O&A Masthead

Nevada Ramblings —
June 2008

Columnist — Carolyn Bishop

It's bad enough mulberry and olive trees are raining misery upon Las Vegas in the form of sneeze-inducing pollen, but ozone levels are adding to the misery. While Environmental Protection Administrator Stephen Johnson announced that the EPA has decided to tighten the eight-hour standard for smog-forming ozone, the Earthjustice group is saying it is too little too late.

Carolyn Bishop Headshot

In the meantime, Nevada air quality officials are crying "foul," claiming the new EPA edict is designed for cities in the East and is being unfairly applied to cities and rural areas in the West. They also note that pollution from outside Nevada that is transported into the state by air currents can be enough to trigger a violation, even in the rural areas. For instance, think of the many California fires resulting in smoke drifting into Nevada. If a new lower standard is put into effect, Nevada's potential to pass air quality requirements will be severely jeopardized.

Higher diesel prices hurt Nevada truckers in more ways than one. There is less demand for overland shipping which results in depressed prices. When combined with the jack-up of the price of diesel, independent truckers are tempted to sell their trucks and go into a new line of business. Others are parking their rigs and refusing to drive unless they are able to get a rate worth driving for.

While the majority of Nevada residents are worried about the high cost of gasoline, drivers are learning to plan their daily jaunts to make use of the shortest route. With only two months of the fiscal year remaining, the state of Nevada has bigger problems: it has spent most of its money allocated for fuel. Only a little over $1 million of its $10 million total budget for gasoline and diesel for the fiscal year remains.

What to do? The biggest user is the Nevada Department of Transportation whose fuel costs are expected to reach $6.3 million. Of that total, $4.3 million is for diesel to run trucks, graders, snowplows and large maintenance equipment.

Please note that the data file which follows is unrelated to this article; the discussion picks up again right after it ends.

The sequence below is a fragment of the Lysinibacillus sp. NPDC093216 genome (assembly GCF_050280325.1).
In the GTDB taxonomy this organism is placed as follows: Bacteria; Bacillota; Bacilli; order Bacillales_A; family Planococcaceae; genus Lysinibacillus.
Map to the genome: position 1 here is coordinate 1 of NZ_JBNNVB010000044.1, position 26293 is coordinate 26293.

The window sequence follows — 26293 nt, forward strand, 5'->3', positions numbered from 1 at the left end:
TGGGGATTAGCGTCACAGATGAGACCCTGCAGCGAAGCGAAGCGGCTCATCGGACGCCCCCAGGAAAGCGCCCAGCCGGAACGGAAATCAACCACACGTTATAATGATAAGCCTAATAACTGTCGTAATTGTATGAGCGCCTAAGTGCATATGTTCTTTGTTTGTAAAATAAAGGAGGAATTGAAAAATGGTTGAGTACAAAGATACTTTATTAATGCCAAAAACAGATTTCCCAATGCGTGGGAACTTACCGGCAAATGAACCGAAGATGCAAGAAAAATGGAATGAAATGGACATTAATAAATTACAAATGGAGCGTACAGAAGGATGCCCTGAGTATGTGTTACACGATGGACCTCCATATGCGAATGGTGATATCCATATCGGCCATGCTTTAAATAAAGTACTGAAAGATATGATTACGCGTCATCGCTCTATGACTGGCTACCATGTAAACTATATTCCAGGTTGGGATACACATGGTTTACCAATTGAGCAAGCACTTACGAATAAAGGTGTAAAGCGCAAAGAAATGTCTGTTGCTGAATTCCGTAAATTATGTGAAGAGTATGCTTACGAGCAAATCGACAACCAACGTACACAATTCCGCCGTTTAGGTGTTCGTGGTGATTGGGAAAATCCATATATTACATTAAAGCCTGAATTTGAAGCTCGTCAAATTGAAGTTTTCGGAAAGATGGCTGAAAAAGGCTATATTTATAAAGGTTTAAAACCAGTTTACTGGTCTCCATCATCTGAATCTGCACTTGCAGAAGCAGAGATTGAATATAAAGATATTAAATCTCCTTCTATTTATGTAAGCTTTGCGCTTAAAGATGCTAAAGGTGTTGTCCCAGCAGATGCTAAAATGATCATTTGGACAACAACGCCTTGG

The second largest user of fuel is the Nevada Highway Patrol. Keith Wells, administrator of the motor pool has a plan: he's moving money out of his reserves to help cover expenses and he is strongly encouraging state workers to carpool to work and to meetings. He also is swinging into buying some natural gas and hybrid vehicles.

Nevada transportation consultant Tom Skancke has some cogent comments on John McCain's proposal calling for the suspension of the 18.4 cent federal gasoline tax and 24.4 cent diesel tax from Memorial Day to Labor Day. He considers the proposal "bad policy."

He explained that preliminary numbers worked out by opponents of the proposal said the average American might save $28 over the three month period and that would all depend on the oil companies. Skancke goes on to explain that oil companies must prepay the fuel tax and then recoup their money by adding the charge at the pump. "What do you think is going to happen?" he asks. "The consumer would never see the savings." He added, "The price at the pump would would never go down and when the fuel tax was reinstated at the end of the summer, the oil companies would just tack on a new 18.4 cents a gallon."

According to Senator Harry Reid (D-Nev.), any cut in the gasoline tax should be covered by ending tax breaks for big oil companies.

Another thing to think about: Nevada Revised Statute 365.185, section 2, states that if the Federal fuel tax is reduced or discontinued, then "the amount of the tax so imposed by this State must be equal to the amount by which the federal tax is reduced." That means if McCain's plan were to be enacted, the price of gasoline for Nevada residents wouldn't change.

Originally published in the June 2008 issue of the O&A Marketing News.
Copyright 2008 by KAL Publications Inc.

Serving the 13 Western States, the World's Largest Gasoline, Oil, Fuel, TBA and Automotive Service Market